Over time, Kerala has proven itself as a haven for cultural excellence; it hosts some of India’s most renowned arts and literature traditions today.

It is truly a land synonymous with imagination and creativity!

According to the findings of radiocarbon dating, the earliest archaeological evidence of human habitation in Kerala is from 90,000 years before the present era.

The region was then under water and was later reclaimed by the waters of the Indian Ocean.

When sea levels began to recede during the Ice Age, a land bridge emerged between India and Africa- which is now known as the Malabar coast.

Over time, this became a landmass itself and eventually became known as Asia Minor.

The Portuguese went to Kerala to create their trading posts and stop competing with each other.

They came all the way from Europe by sailing around Africa.

At that time, Kerala was a part of the local kingdoms under Cochin in Kerala province today’s Kerala state in India.

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The first Portuguese trading post in Kerala was established at Mattanchery in 1592 AD by Pedro Álvares de Andrade with 140 men under Captain João Penhasco e Silva as its captain-major.

The Dutch went to Kerala to create their trading posts and stop competing with each other.

They came all the way from Holland by sailing around North Africa and then stopping at Le Havre France to collect their men and material before arriving at their trading post at Kochi in 1661 AD.

Before the arrival of Alexander, India was part of the Mauryan empire.

When Alexander reached the shores of India in 326 BC, he found a prosperous country weakened by internal discord but full of potential.

He chose to bypass India and establish his trade ports in Alexandria, Egypt.

After that, his men returned home while his ships carried his men and goods to Greece and Italy.

When these returning ships passed through Alexandria, they brought back Greek and Roman culture to their countries of origin.

As a result, many countries now have an educated populace because of these overseas missions.

The land now known as Kerala was once a fishing village called Kera, where the Bay of Cr@sus once existed.

The name ‘Kerala’ originates from the Malayalam word ‘Keraal-am,’ which means the land of elephants.

The name Kerala is also derived from the word ‘kula,’ which means way or path in Sanskrit.

So, the name Kerala means land of wisdom on two levels: one geographic and the other metaphorical.

The history of Kerala has many intriguing aspects.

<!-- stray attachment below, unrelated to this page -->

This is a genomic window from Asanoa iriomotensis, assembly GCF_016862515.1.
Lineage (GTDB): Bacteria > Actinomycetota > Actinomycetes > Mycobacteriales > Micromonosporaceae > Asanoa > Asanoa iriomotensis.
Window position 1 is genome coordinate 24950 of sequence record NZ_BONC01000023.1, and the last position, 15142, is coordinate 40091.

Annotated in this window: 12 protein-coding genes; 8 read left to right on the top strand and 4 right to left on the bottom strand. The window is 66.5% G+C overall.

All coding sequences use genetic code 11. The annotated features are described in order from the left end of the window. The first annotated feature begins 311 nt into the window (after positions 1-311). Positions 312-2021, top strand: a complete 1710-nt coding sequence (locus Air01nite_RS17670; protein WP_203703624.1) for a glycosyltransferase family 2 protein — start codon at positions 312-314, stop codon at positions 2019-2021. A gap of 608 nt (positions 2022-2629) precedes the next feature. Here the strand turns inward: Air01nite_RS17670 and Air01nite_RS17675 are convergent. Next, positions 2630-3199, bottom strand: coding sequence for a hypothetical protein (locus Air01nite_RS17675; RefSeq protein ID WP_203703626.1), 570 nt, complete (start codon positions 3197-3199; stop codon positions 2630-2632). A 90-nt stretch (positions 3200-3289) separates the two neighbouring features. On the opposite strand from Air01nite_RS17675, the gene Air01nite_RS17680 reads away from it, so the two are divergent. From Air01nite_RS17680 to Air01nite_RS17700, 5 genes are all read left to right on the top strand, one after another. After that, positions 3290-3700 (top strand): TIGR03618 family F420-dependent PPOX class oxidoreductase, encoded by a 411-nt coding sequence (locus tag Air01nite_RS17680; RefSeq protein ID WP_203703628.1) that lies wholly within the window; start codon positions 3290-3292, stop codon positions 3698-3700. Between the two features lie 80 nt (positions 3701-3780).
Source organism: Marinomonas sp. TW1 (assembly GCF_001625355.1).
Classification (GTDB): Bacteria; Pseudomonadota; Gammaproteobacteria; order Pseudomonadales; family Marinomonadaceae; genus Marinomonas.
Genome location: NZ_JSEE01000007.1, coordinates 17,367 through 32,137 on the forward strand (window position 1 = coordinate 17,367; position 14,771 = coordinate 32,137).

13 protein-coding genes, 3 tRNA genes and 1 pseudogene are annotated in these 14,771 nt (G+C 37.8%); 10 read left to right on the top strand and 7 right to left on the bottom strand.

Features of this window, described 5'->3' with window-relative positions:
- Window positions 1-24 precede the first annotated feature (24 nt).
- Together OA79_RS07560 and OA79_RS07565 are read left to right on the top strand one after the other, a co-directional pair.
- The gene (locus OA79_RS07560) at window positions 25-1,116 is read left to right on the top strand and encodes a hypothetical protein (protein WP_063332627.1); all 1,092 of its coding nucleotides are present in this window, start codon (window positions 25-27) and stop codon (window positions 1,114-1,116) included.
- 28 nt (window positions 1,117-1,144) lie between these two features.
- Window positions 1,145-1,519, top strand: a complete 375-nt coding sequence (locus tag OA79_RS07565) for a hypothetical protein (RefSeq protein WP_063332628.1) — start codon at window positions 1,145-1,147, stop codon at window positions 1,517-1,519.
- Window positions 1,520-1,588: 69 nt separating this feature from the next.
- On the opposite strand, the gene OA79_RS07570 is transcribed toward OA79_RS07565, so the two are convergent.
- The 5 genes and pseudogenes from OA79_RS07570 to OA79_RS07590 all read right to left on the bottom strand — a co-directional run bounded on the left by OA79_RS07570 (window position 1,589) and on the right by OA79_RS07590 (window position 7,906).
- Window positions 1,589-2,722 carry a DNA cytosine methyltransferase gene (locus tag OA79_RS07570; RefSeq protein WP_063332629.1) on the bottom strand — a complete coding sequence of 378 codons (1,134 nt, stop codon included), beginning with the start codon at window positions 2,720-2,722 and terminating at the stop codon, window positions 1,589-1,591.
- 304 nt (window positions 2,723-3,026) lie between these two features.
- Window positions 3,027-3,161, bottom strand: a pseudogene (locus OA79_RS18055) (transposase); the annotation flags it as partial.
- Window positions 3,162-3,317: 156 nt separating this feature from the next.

Muhammad bin Qasim conquered parts of Kerala during the seventh century.

Later, Queen Vijaya established a Malayalam language as the official language of her kingdom.

Islamic influences spread to Kerala through Arab traders and writers.

Malayalam literature is the oldest spoken South Indian literature.

The Nambudiri order of priests and monks in Kerala is the only surviving Hindu practice in India.

The region of Kerala is also home to one of the most famous spiritual paths- Advaita Vedanta.

Several influences led to the development of Malayalam literature, which is the oldest spoken South Indian literature.

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Malayalam started emerging as a distinct language in the third century AV at many literary academies in present-day Kerala.

These academies were influenced by Sanskrit literature and other literary traditions from different parts of India.

Some Malaya Literary congresss were held in different parts of Travancore region in 1930s, which brought together people with different interests to discuss Malayalam literature and culture.

Several works were published, including children’s magazines and literary anthologies.

Modern literary works now emerge from this long history of experimentation with language and form in Malayalam literature.

Muhammad founded Islam in the seventh century and his followers conquered much of the world by the middle of the eighth century.

The Islamic empire stretched from Spain to Afghanistan, allowing travelers to cover a significant portion of the earth.

The ships they used were called ‘dromes,’ which are still used today.

Along with their military conquests, Muslims introduced valuable trade connections that have become central parts of the world economy.